Quantum Gravity Phenomenology

General Relativity predicts the existence of curvature singularities in the interior of black holes. Quantum theories of gravity generally provide mechanisms to avoid the formation of such singularities during collapse scenarios. I am very interested in studying whether gravitational wave signals of supernovae can detect deviations from the classical picture originating from these QG effects, and my Bachelor’s thesis was intended to be a warm-up exercise to tackle that problem.

There are many other phenomenological consequences that we can look for, though. One such example are the physics of exotic compact objects and the GWs that they emit during coalescenses. On the other hand, quantum gravity tipically modifies some assumptions on spacetime (discreteness, Lorentz violations, non-locality…) and I am very interested in exploring what are the physical consequences of those assumptions.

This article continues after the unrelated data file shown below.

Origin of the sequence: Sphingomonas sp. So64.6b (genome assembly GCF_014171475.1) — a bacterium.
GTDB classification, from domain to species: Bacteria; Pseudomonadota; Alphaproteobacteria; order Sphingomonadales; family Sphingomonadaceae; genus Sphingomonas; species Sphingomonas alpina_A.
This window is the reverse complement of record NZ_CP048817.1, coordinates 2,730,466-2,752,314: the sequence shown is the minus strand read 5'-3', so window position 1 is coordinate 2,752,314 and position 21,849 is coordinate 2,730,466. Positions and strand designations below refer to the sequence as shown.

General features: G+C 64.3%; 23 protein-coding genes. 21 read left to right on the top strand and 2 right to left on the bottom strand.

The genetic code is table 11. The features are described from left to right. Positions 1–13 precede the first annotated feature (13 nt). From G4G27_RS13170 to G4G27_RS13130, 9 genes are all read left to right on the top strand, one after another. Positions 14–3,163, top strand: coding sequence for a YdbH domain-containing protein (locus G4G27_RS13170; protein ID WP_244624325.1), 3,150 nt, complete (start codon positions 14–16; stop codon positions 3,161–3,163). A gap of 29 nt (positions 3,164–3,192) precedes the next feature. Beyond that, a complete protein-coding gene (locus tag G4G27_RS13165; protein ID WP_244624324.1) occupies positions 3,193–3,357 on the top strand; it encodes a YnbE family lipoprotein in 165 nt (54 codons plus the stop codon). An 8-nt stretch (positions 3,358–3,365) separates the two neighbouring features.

Gravity as an emergent theory?

There are some hints pointing towards spacetime being an effective description of some, more fundamental, degrees of freedom. One such example is the interpretation of the laws of BH mechanics as thermodynamics laws. Another example is the membrane paradigm, in which the Einstein’s equation of a timelike (null) surface are reduced to the Navier-Stokes equation (Carrollian-fluid equation) of a fluid living on that surface. I would like to understand how fundamental this mapping is and, in particular, if there is a one-to-one interpretation of all of the degrees of freedom of Einstein’s gravity with fluid variables living on the boundary.

Other topics that I find interesting

I am very interested in the foundations of quantum mechanics and the implications that these have for gravity, in particular, whether we can design table-top experiments to test gravitational physics in the quantum regime. I am also curious about the possibilites of analogue systems to explore some aspects of strong gravity. I believe that quantum optical systems could eventually become a very interesting tool to simulate complicated problems (in this paper with Alex we should that we can tune interactions very much), among which kinematical aspects of gravity might be included. Finally, I would like to understand better why gravity (and geometry) in 4 dimensions is so special.